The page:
Reviewed by Alana Joli Abbott
[This review originally appeared in Mythprint 47:8 (#337) in August 2010.]
There are plenty of teen novels out there about demon and monster slayers, so if Marrone had penned just another story of good vs. evil, I might have passed it by. But Revealers is more than just a coming of age story, or the social tale of girls finding their pecking order in a society of slayers — it’s a tale of mothers and daughters, of the sacrifices both are willing to make to save the other, and the bravery it takes to bring change to a broken tradition. Jules and her friends have the power to make were creatures, vampires, ghosts, and other supernatural creatures “reveal” themselves, binding them and destroying them. When they reach the age of eighteen, they are initiated into the circle of their mothers, who were slayers before them. But as each of the girls turns, she realizes just what it means to be a part of that inner circle. Jules, the youngest, is the last to find out — and the secret causes her to rethink everything she knew about her calling.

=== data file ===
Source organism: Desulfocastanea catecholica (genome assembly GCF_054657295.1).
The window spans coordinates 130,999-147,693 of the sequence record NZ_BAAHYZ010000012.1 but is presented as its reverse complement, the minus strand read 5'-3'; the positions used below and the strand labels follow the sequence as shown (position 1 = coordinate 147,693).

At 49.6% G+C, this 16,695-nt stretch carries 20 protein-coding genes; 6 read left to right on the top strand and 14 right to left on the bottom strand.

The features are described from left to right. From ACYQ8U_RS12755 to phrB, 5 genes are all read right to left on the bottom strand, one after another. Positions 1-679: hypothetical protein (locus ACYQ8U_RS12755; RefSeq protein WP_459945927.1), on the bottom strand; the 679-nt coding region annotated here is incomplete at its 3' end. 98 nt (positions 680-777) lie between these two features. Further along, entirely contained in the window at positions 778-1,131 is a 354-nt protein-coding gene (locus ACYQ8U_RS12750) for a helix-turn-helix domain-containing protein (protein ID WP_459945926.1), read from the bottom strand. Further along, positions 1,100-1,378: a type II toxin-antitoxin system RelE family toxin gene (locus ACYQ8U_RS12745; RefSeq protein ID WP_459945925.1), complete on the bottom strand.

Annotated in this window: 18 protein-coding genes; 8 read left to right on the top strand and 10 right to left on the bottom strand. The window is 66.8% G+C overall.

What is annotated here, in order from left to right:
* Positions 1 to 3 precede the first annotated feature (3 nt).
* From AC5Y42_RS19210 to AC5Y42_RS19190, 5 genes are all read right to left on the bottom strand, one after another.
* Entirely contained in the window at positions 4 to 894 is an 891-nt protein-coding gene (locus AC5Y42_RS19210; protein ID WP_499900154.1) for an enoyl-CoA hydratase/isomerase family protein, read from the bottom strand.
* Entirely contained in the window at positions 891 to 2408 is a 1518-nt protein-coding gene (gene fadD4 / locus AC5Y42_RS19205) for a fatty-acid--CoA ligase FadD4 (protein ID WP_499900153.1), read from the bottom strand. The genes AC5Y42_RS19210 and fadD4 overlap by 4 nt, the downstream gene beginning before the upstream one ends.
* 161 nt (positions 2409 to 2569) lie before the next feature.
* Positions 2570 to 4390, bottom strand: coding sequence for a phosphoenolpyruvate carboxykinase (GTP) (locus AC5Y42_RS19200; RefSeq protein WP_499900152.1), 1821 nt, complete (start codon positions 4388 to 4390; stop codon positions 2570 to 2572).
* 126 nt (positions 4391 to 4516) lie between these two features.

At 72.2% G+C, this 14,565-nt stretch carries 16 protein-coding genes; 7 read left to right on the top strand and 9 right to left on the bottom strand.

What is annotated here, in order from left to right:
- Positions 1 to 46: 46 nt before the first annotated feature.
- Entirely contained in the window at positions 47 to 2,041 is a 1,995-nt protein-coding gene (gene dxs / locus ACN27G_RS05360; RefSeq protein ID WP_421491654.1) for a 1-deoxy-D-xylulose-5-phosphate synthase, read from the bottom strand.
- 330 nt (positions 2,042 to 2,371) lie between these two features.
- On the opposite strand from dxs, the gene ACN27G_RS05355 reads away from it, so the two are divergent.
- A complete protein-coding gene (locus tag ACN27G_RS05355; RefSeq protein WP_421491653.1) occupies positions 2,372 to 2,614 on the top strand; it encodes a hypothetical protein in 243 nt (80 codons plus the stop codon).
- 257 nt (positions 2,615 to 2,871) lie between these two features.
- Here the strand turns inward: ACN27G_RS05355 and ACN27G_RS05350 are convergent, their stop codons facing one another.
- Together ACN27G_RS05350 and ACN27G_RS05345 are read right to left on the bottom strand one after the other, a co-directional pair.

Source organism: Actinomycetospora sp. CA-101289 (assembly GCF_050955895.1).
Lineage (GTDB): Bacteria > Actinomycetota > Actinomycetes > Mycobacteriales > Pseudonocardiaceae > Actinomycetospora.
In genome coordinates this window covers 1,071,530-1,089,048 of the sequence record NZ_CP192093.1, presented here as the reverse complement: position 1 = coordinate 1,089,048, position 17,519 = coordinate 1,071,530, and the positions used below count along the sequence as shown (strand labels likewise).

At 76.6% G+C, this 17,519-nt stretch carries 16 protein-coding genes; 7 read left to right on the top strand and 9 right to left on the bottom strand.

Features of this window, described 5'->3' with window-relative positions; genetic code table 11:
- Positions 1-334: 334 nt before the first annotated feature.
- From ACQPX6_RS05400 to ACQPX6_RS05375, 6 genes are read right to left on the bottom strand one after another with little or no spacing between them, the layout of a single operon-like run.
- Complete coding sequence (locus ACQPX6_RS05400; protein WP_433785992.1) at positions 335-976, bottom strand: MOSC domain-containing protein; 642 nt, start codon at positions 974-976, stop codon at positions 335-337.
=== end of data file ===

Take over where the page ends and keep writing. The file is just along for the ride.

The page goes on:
Jules is a complex and caring narrator, concerned with friendship as well as her rank among her peers. She rebels against certain restrictions but believes in her calling, in her inheritance from her mother — and doesn’t want to doubt what she believes to be the truth. In that way, the novel deals with the nature of faith, and truth, and what to do when the two come into conflict. It’s also a spooky adventure, full of action, treachery, and danger.